We are independent & ad-supported. We may earn a commission for purchases made through our links.

Advertiser Disclosure

Our website is an independent, advertising-supported platform. We provide our content free of charge to our readers, and to keep it that way, we rely on revenue generated through advertisements and affiliate partnerships. This means that when you click on certain links on our site and make a purchase, we may earn a commission. Learn more.

How We Make Money

We sustain our operations through affiliate commissions and advertising. If you click on an affiliate link and make a purchase, we may receive a commission from the merchant at no additional cost to you. We also display advertisements on our website, which help generate revenue to support our work and keep our content free for readers. Our editorial team operates independently from our advertising and affiliate partnerships to ensure that our content remains unbiased and focused on providing you with the best information and recommendations based on thorough research and honest evaluations. To remain transparent, we’ve provided a list of our current affiliate partners here.

What Are the Best Tips for Planting Chicory Seed?

By Sonal Panse
Updated May 16, 2024
Our promise to you
HomeQuestionsAnswered is dedicated to creating trustworthy, high-quality content that always prioritizes transparency, integrity, and inclusivity above all else. Our ensure that our content creation and review process includes rigorous fact-checking, evidence-based, and continual updates to ensure accuracy and reliability.

Our Promise to you

Founded in 2002, our company has been a trusted resource for readers seeking informative and engaging content. Our dedication to quality remains unwavering—and will never change. We follow a strict editorial policy, ensuring that our content is authored by highly qualified professionals and edited by subject matter experts. This guarantees that everything we publish is objective, accurate, and trustworthy.

Over the years, we've refined our approach to cover a wide range of topics, providing readers with reliable and practical advice to enhance their knowledge and skills. That's why millions of readers turn to us each year. Join us in celebrating the joy of learning, guided by standards you can trust.

Editorial Standards

At HomeQuestionsAnswered, we are committed to creating content that you can trust. Our editorial process is designed to ensure that every piece of content we publish is accurate, reliable, and informative.

Our team of experienced writers and editors follows a strict set of guidelines to ensure the highest quality content. We conduct thorough research, fact-check all information, and rely on credible sources to back up our claims. Our content is reviewed by subject matter experts to ensure accuracy and clarity.

We believe in transparency and maintain editorial independence from our advertisers. Our team does not receive direct compensation from advertisers, allowing us to create unbiased content that prioritizes your interests.

Chicory, known botanically as Cichorium intynus, is a perennial plant with broad leaves that are arranged in rosettes, blue flowers that are produced on a long stalk, and a deep taproot. Chicory seed and transplanted roots are used for growing chicory. The three common chicory types, all grown on the same plant, are the red salad chicory, the lettuce-like sugar-loaf chicory and the blanched, white-leaved chicons; the first is grown normally, the second is forced by replanting the root, and the last is cultivated by depriving the leaves of sunlight for about ten days before harvesting chicory. There are various uses of chicory: as a salad, a forage crop and a substitute for coffee. The chicory root can be baked or dried and ground into powder for coffee substitute.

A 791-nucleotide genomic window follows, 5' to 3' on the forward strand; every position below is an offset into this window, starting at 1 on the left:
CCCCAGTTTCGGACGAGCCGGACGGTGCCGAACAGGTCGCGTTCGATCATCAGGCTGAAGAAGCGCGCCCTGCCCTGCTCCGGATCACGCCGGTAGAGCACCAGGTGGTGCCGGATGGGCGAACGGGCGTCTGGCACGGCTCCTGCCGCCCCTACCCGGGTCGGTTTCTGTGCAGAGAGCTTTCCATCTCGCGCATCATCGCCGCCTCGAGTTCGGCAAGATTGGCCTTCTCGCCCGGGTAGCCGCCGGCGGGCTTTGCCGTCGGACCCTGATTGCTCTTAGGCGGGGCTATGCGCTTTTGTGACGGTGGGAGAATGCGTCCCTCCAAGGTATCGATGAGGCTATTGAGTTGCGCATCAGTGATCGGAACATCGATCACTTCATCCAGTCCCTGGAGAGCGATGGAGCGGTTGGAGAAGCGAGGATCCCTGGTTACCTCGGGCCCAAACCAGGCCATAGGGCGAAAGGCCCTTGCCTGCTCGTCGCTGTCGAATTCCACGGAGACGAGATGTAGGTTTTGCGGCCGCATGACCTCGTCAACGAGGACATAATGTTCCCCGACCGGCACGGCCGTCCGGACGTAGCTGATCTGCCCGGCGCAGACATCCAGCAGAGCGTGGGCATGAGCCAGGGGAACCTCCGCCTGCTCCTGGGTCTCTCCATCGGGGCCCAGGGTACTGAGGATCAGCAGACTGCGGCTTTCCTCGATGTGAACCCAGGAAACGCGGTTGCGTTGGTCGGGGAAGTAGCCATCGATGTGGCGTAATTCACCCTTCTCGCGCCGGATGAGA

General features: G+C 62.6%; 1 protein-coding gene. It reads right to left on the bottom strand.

If growing chicory by seed in areas with very cold winters, it is usually best to carry out the sowing in early spring or early summer; this will ensure that the chicory plants can be harvested before the frost or snow. The chicory seed can be sown directly in the soil, which, in large fields intended for foraging, is done by broadcasting or no-till drilling. The soil, in this case, will need to be prepared beforehand so that it is loose and free of rocks and weeds. For optimum plant growth, it is a good idea to add manure to the soil before sowing. The chicory seed may also be planted in raised garden beds and in regular plant pots.

An area exposed to full sunlight is ideal for growing chicory, although the plants can also grow reasonably well in partial shade. The chicory seed should be planted at a shallow depth in a moist soil. The seeds are generally sown close together in rows, and will begin to germinate in about 14 or 15 days after they have been planted. Once the seedlings have grown a few inches in height, they can be thinned out to reduce over-crowding; the removed plants can be transplanted further apart, allowing all the plants to grow well.

The chicory plant has a lifespan of about seven years, and it is quite easy to cultivate. As it is usually meant for human and animal consumption, the plants should not be sprayed with any herbicides; the spraying is also mostly unnecessary as the plants are pretty sturdy and resilient against common pests and diseases. Chicory plants should be watered well while they are growing, and the harvesting is generally done after about four months after planting.

HomeQuestionsAnswered is dedicated to providing accurate and trustworthy information. We carefully select reputable sources and employ a rigorous fact-checking process to maintain the highest standards. To learn more about our commitment to accuracy, read our editorial process.

Discussion Comments

HomeQuestionsAnswered, in your inbox

Our latest articles, guides, and more, delivered daily.

HomeQuestionsAnswered, in your inbox

Our latest articles, guides, and more, delivered daily.